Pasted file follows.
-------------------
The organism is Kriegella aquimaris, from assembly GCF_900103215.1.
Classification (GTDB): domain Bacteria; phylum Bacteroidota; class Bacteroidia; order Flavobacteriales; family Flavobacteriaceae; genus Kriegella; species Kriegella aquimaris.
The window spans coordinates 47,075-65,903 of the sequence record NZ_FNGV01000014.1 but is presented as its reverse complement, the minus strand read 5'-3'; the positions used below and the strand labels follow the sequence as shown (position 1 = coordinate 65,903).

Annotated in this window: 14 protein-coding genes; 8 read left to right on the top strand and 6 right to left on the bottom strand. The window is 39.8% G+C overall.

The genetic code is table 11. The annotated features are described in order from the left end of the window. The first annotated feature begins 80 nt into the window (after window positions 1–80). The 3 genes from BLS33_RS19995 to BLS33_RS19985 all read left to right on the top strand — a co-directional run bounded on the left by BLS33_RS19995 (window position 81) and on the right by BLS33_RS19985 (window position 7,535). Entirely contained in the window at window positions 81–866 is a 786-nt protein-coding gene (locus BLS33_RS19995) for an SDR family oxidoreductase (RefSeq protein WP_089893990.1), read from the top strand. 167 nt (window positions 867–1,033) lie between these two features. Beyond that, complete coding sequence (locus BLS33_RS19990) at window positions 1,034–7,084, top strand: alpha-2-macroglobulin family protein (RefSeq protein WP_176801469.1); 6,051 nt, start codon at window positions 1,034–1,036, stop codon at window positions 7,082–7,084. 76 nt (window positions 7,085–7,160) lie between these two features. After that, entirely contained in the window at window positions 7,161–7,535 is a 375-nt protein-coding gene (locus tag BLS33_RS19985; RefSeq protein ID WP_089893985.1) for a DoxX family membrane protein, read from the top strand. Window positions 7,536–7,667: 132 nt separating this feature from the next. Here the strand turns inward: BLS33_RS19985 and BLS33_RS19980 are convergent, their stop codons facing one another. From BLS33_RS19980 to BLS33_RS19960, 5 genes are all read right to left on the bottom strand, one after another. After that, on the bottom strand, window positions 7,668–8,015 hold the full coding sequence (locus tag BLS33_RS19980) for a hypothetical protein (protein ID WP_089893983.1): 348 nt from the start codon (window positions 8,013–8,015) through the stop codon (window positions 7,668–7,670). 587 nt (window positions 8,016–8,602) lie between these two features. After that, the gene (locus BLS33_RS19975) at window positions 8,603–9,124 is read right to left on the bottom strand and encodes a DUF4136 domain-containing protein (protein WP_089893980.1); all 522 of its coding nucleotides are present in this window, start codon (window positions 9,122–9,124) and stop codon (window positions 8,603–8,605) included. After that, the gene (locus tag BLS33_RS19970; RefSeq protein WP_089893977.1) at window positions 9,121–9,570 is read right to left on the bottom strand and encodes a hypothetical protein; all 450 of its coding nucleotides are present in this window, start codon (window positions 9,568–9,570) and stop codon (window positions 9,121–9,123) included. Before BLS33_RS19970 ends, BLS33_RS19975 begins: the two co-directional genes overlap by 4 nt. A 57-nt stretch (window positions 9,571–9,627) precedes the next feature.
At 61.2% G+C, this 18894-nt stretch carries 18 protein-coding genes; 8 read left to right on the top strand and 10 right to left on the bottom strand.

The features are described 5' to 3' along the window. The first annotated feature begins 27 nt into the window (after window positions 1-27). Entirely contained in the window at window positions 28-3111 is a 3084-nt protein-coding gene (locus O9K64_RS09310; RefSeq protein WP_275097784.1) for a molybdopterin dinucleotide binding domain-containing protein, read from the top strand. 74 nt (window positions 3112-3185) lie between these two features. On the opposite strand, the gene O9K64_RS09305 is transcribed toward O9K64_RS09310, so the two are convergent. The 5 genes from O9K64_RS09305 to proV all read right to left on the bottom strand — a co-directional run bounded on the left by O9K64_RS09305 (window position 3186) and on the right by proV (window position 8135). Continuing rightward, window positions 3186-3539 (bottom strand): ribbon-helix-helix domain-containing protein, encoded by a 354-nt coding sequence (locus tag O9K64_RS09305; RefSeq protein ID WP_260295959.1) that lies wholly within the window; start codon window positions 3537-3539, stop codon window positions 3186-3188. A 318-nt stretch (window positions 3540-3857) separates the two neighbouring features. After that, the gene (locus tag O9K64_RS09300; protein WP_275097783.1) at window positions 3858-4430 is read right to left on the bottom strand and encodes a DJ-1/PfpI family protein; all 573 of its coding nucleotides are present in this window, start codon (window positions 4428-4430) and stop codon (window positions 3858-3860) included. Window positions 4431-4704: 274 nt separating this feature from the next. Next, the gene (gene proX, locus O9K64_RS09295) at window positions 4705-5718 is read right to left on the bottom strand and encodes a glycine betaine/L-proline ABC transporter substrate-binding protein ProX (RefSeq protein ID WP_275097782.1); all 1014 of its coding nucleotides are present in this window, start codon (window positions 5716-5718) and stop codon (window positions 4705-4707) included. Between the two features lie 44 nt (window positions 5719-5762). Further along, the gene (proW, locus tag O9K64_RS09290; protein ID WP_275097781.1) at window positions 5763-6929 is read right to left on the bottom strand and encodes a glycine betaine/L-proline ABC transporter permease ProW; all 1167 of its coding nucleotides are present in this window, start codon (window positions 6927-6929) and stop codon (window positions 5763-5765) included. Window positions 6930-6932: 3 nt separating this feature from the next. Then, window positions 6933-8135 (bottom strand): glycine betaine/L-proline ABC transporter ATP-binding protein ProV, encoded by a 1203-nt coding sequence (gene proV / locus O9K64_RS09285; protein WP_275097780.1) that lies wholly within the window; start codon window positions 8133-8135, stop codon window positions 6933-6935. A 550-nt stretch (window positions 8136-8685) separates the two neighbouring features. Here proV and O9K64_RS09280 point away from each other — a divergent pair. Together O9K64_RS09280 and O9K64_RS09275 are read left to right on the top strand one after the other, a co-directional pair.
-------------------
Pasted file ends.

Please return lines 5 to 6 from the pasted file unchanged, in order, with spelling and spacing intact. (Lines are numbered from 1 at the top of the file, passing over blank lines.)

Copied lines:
The genetic code is table 11. The annotated features are described in order from the left end of the window. The first annotated feature begins 80 nt into the window (after window positions 1–80). The 3 genes from BLS33_RS19995 to BLS33_RS19985 all read left to right on the top strand — a co-directional run bounded on the left by BLS33_RS19995 (window position 81) and on the right by BLS33_RS19985 (window position 7,535). Entirely contained in the window at window positions 81–866 is a 786-nt protein-coding gene (locus BLS33_RS19995) for an SDR family oxidoreductase (RefSeq protein WP_089893990.1), read from the top strand. 167 nt (window positions 867–1,033) lie between these two features. Beyond that, complete coding sequence (locus BLS33_RS19990) at window positions 1,034–7,084, top strand: alpha-2-macroglobulin family protein (RefSeq protein WP_176801469.1); 6,051 nt, start codon at window positions 1,034–1,036, stop codon at window positions 7,082–7,084. 76 nt (window positions 7,085–7,160) lie between these two features. After that, entirely contained in the window at window positions 7,161–7,535 is a 375-nt protein-coding gene (locus tag BLS33_RS19985; RefSeq protein ID WP_089893985.1) for a DoxX family membrane protein, read from the top strand. Window positions 7,536–7,667: 132 nt separating this feature from the next. Here the strand turns inward: BLS33_RS19985 and BLS33_RS19980 are convergent, their stop codons facing one another. From BLS33_RS19980 to BLS33_RS19960, 5 genes are all read right to left on the bottom strand, one after another. After that, on the bottom strand, window positions 7,668–8,015 hold the full coding sequence (locus tag BLS33_RS19980) for a hypothetical protein (protein ID WP_089893983.1): 348 nt from the start codon (window positions 8,013–8,015) through the stop codon (window positions 7,668–7,670). 587 nt (window positions 8,016–8,602) lie between these two features. After that, the gene (locus BLS33_RS19975) at window positions 8,603–9,124 is read right to left on the bottom strand and encodes a DUF4136 domain-containing protein (protein WP_089893980.1); all 522 of its coding nucleotides are present in this window, start codon (window positions 9,122–9,124) and stop codon (window positions 8,603–8,605) included. After that, the gene (locus tag BLS33_RS19970; RefSeq protein WP_089893977.1) at window positions 9,121–9,570 is read right to left on the bottom strand and encodes a hypothetical protein; all 450 of its coding nucleotides are present in this window, start codon (window positions 9,568–9,570) and stop codon (window positions 9,121–9,123) included. Before BLS33_RS19970 ends, BLS33_RS19975 begins: the two co-directional genes overlap by 4 nt. A 57-nt stretch (window positions 9,571–9,627) precedes the next feature.
At 61.2% G+C, this 18894-nt stretch carries 18 protein-coding genes; 8 read left to right on the top strand and 10 right to left on the bottom strand.